Getting past ‘me first’ through faith
Published 9:14 pm Thursday, April 6, 2017
By Larry Stover
Stover lives in Valley Grande and is pastor at Praise Park Ministries Church of the Nazarene.
It was a very intense time in the life of Jesus Christ. Some three and a half years of public ministry were about to end. His arrest was imminent. He knew what was hours ahead. The thoughts of the scourging and crucifixion were heavy on his mind. Added to the mix were the lies, betrayal of Judas, Simon Peter’s denial, a Kangaroo Court, and the weight of the world. The Savior of the world was about to carry out the most pivotal event in the history of mankind.
In the midst of these events was the Jewish celebration of the Passover, their reminder of a God who had delivered them from Egyptian bondage millennia before.
Jesus had sent Peter and John ahead to prepare for this meal that was central to the culture and theology of all Jerusalem. The food had been prepared and the table set. Jesus and the Disciples arrived and took their places.
There was a problem. Peter and John had not hired a servant to wash the feet of everyone. Try to imagine this situation with me. In that culture, it was the most demeaning role around. It was usually performed by the lowest slave or servant.
This was a necessary task as everyone wore sandals and travelled by foot. The roads were not only dusty but were also cluttered with camel and donkey manure. It was a common courtesy for the host to have his servant wash the feet of his guests as they entered his house.
The towel and basin were present but no one had been given the task to wash everyone’s feet. Peter and John had not taken care of this matter.
As the disciples recline at the table, they are a little uneasy. The smell in the air was not pleasant. Some might have been thinking, “Somebody ought to at least wash Jesus feet.” Others might have thought, “If I do that where will that put me socially?” Maybe, “If I volunteer I’ll get stuck with that nasty job from now on.” Or, “Maybe if I just wait, someone else will do it.”
If you have been around the church for more than a month, you know what I mean. “Somebody needs to take care of the children but that is not my ministry.” “Who forgot to clean the restrooms? Someone sure dropped the ball on that one.” That list could go one forever!
I think that each disciple was hoping that another would do it. “John is the youngest, let him do it.” “I don’t ever remember seeing Peter do it?” “Peter and John were supposed to take care of this. It’s not my problem.” While we do not know all the “what ifs” going on, we do know that no one rose to the task.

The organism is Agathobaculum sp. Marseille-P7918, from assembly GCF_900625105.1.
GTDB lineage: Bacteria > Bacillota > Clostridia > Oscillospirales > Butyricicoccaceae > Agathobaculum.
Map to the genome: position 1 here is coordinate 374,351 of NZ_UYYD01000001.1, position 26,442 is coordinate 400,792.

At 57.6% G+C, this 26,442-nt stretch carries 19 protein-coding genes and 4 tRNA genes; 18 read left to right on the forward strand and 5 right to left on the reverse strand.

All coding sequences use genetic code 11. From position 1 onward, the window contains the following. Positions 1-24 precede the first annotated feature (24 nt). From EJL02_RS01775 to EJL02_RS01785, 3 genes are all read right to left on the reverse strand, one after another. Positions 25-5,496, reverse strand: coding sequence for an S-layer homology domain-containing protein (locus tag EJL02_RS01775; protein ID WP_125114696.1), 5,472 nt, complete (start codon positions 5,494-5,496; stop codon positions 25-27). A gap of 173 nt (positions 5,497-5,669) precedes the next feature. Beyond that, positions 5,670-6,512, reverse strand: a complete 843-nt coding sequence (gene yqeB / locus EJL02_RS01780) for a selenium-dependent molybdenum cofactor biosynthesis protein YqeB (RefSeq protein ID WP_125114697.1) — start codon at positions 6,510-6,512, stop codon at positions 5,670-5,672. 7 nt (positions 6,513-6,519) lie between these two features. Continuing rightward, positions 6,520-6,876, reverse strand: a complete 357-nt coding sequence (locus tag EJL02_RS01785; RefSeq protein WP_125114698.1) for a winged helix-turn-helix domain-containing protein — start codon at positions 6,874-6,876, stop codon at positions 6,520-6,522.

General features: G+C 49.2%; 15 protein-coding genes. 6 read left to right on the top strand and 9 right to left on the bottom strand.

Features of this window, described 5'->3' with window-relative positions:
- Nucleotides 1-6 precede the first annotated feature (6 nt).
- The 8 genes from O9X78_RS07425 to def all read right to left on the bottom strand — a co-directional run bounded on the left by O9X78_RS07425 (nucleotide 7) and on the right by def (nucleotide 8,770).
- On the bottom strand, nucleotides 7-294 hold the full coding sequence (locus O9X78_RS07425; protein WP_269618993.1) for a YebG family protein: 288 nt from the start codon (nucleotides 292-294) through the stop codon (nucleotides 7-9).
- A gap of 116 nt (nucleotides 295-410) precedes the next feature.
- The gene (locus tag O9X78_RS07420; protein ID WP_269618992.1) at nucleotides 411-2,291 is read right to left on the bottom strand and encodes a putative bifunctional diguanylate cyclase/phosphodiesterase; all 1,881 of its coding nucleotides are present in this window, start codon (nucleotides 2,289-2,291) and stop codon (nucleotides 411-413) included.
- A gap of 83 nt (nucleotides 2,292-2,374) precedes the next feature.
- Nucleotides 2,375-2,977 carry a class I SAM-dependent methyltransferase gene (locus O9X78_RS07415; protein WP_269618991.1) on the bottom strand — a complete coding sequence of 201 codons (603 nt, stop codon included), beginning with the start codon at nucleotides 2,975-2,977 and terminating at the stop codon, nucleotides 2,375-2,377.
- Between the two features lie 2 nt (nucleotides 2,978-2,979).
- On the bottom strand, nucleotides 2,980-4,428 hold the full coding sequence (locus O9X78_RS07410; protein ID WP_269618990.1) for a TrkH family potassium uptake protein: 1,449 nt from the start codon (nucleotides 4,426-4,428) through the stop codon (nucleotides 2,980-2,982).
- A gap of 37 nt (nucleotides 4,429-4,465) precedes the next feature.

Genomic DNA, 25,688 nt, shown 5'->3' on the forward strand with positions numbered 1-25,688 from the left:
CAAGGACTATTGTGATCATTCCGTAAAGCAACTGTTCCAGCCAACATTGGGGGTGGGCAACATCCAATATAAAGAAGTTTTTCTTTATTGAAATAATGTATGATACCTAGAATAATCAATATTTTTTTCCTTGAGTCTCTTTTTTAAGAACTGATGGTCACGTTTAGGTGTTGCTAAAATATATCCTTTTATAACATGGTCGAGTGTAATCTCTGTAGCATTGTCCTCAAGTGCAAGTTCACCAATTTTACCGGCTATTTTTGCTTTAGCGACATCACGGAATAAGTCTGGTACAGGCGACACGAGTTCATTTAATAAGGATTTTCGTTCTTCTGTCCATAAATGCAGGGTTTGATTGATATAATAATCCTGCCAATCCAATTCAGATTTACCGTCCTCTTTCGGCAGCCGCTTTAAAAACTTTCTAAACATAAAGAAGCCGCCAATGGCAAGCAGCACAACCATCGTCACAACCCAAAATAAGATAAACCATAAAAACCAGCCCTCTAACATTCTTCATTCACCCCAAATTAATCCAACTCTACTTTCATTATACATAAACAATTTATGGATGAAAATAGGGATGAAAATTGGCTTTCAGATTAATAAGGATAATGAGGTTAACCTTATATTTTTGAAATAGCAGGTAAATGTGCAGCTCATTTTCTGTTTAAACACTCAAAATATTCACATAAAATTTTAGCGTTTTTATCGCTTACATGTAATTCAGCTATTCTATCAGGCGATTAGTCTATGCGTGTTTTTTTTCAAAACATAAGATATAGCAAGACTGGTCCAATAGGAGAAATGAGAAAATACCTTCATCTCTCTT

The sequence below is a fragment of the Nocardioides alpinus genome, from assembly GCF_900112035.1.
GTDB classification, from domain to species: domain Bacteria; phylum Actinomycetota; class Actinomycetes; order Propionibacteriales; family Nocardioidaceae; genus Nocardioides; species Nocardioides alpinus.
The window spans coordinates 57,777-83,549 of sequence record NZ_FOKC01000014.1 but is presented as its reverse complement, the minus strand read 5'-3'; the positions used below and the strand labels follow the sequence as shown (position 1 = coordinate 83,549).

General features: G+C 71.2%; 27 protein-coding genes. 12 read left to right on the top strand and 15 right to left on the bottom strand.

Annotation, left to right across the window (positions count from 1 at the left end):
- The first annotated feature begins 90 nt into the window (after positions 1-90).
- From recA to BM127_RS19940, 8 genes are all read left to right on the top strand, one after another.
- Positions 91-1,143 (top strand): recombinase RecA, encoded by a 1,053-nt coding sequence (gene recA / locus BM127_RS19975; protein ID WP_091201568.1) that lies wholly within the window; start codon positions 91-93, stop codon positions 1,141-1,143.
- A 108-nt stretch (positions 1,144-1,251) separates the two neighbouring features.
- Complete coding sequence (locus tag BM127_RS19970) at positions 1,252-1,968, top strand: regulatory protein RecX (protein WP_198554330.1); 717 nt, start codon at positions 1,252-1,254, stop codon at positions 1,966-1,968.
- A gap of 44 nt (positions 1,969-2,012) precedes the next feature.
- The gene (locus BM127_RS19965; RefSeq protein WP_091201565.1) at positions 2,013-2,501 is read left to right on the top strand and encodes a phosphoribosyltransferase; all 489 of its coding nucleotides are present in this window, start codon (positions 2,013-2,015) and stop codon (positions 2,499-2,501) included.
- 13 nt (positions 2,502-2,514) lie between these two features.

With a little gasp of the air, Jesus rose to wash the feet of His Disciples. In doing so, taught his leadership team the role of servanthood. With less than 24 hours before his crucifixion Jesus gives instruction on the basic need of all humanity, to serve others.
America has become a nation of “me first” individuals. We ask the age old question, “What’s in it for me?” As a result, we become self-centered, and egotistical.
The most exciting aspect of Christian “love” is that it is more than just an emotion, it is all about action. Being a servant takes on many expressions. Someone gets sick and we take them a meal. It’s what motivates my family physician to take a month every year and volunteer his skills on the mission field. It’s stopping to change a tire for a senior citizen or coach a Little League baseball team. I’ve seen that spirit of volunteerism in and out of the church. There are numerous civic opportunities to stir up that love in action.
In what ways are you being a servant in 2017? How are you letting your “light shine?” I believe that Jesus Christ wants us to make a mark on our neighborhoods and I believe that he wants us to leave our fingerprints everywhere we go. Volunteers make such a difference in our communities.
Jesus taught us, by example, what it means to serve. What others think is not the issue, serving is what makes life “Simply Beautiful.”